Back in the fall (I'm so used to capitalizing The Fall when I refer to the initial outbreak of the zombie plague and the worldwide chaos that followed that it takes an effort not to do it...) there was a huge swarm of zombies that threatened the place now known as North Jackson. You may remember that we sent Will Price and a contingent of other people there to help with the fight.
There was also a helicopter. During one of the largest assaults, it came from nowhere to deliver ruination on the zombie swarm. None of us knew where it came from, and haven't seen it since. Early today the people of North Jackson learned the truth behind that little mystery.
All over the country, small groups of soldiers who managed to survive the early waves of violence have banded together. Well, they were small at first. The helicopter that swooped in to help the folks of North Jackson was only passing through, killing what zombies they could before their munitions or fuel ran out. The men that were in that chopper moved on for another two hundred miles toward another group of soldiers they'd been in contact with.
Many such groups came together slowly over time. The men who helped North Jackson met with others. More joined over time to bring their total to more than four hundred. Each group had hoarded MRE's and many other supplies in much the same way the rest of us have--by looting the hell out of any cache we can find. The difference is that while many other groups of survivors put down roots in one place and tried to rebuild, these soldiers moved around, amassing a huge reserve of supplies and taking it with them as they went.
Those four hundred made it to the gate at North Jackson today. The email I got described their caravan as a line two vehicles wide, stretching so far that the end of it curved out of sight. The soldiers had several tankers carrying diesel fuel with them. All were nearly empty.
When their fuel began to get low, they made the choice to go to a place that they knew had a sizable population. Somewhere they knew was defensible and with enough infrastructure to handle their numbers. I'm proud to say that those four hundred soldiers stopped at the gate and asked for permission to enter, offering their services as full time guards for the walls of North Jackson.
NJ accepted happily. Though there will be a lot of additional planting needed (which will mean clearing and securing more nearby land) the people there are thrilled to have so many new faces. With the extra population, they will be able to mount an effort to clear the areas near the main complex in no time.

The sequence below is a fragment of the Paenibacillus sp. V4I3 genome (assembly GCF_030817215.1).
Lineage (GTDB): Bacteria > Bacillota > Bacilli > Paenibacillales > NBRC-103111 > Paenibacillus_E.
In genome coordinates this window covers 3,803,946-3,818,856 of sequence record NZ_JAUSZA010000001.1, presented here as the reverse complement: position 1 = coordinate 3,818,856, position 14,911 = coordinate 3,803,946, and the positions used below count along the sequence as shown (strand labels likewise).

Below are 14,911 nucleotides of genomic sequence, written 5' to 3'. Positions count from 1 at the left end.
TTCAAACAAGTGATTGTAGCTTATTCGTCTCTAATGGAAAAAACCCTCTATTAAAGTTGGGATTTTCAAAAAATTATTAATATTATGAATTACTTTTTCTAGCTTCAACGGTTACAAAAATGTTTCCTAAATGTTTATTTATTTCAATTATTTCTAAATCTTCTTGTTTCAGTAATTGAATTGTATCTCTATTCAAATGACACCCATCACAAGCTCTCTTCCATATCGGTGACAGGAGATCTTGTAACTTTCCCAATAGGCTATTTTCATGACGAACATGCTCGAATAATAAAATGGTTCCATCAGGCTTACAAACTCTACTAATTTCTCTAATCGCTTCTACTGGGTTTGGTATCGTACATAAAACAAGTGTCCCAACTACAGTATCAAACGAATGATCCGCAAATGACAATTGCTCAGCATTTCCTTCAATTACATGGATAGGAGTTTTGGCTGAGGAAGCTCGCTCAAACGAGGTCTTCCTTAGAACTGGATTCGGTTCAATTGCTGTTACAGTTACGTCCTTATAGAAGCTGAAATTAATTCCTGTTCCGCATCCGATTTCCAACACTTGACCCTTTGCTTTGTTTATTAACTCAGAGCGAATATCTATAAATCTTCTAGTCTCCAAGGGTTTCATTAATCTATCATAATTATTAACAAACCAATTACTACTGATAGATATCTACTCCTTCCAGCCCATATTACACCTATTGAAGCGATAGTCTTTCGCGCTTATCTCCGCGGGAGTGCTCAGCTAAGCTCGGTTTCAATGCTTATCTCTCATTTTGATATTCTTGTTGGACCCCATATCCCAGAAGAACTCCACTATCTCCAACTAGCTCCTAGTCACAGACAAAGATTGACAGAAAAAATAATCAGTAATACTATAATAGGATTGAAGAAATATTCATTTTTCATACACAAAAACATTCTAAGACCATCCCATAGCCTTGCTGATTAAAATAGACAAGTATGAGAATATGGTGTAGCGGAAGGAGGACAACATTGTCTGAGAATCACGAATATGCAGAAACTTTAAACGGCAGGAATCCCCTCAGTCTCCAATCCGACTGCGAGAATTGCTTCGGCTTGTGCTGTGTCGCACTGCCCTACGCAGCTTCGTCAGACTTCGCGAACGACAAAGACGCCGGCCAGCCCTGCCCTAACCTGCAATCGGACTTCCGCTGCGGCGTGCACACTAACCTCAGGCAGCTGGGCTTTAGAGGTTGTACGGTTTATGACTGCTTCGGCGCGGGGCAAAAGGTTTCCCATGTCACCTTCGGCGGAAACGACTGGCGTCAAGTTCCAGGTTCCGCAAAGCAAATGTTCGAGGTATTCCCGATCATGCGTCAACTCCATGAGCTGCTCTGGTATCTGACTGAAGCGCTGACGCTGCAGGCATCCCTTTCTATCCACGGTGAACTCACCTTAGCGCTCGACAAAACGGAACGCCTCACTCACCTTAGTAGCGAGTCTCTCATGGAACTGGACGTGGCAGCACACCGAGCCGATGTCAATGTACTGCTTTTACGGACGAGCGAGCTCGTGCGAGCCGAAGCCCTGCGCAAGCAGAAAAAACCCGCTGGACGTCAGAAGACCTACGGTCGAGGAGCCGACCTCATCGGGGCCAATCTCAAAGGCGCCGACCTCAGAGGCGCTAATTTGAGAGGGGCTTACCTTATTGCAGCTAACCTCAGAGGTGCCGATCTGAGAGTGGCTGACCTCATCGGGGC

We've had bad experiences here with soldiers, but I want to give that some context. The Richmond soldiers weren't as bad as they could have been. Yes, they took our home through force, or at least the threat of it, but overall they were more restrained than your average marauder. There weren't constant rapes (a few, as I've mentioned before, but that happens in every group of people) and they didn't oppress the remaining citizens here, really. They were hungry men who had nearly run out of food. They were desperate, and lost their way.
I've always had a great respect for the military. I can't say enough about the pride that comes to my heart when I think about men and women making the willing choice to protect others. To serve their homeland. Soldiers are people like anyone else, and like any other person some of them lost their way after The Fall. How could they watch their brother and sister soldiers die and be eaten in front of them and not be scarred? How could they not be changed?
But also like other people, many of our surviving servicemen and women have adapted. The vast majority of those that live are stronger for it. The frankly huge hoard of supplies the new citizens of NJ brought with them is enough to feed the thousand or so people there for a few weeks by itself. Those brave soldiers collected all of that so it wouldn't go to waste. They had always planned to join up with a stable group of survivors, and thought that they might need bargaining chips to assure acceptance.
It wasn't necessary, but the folks at NJ appreciated it. Would have been hard to feed so many new people without it.
I'm happy for our friends to the north, and thrilled that so many of our men and women in uniform have managed to survive. It's a good day.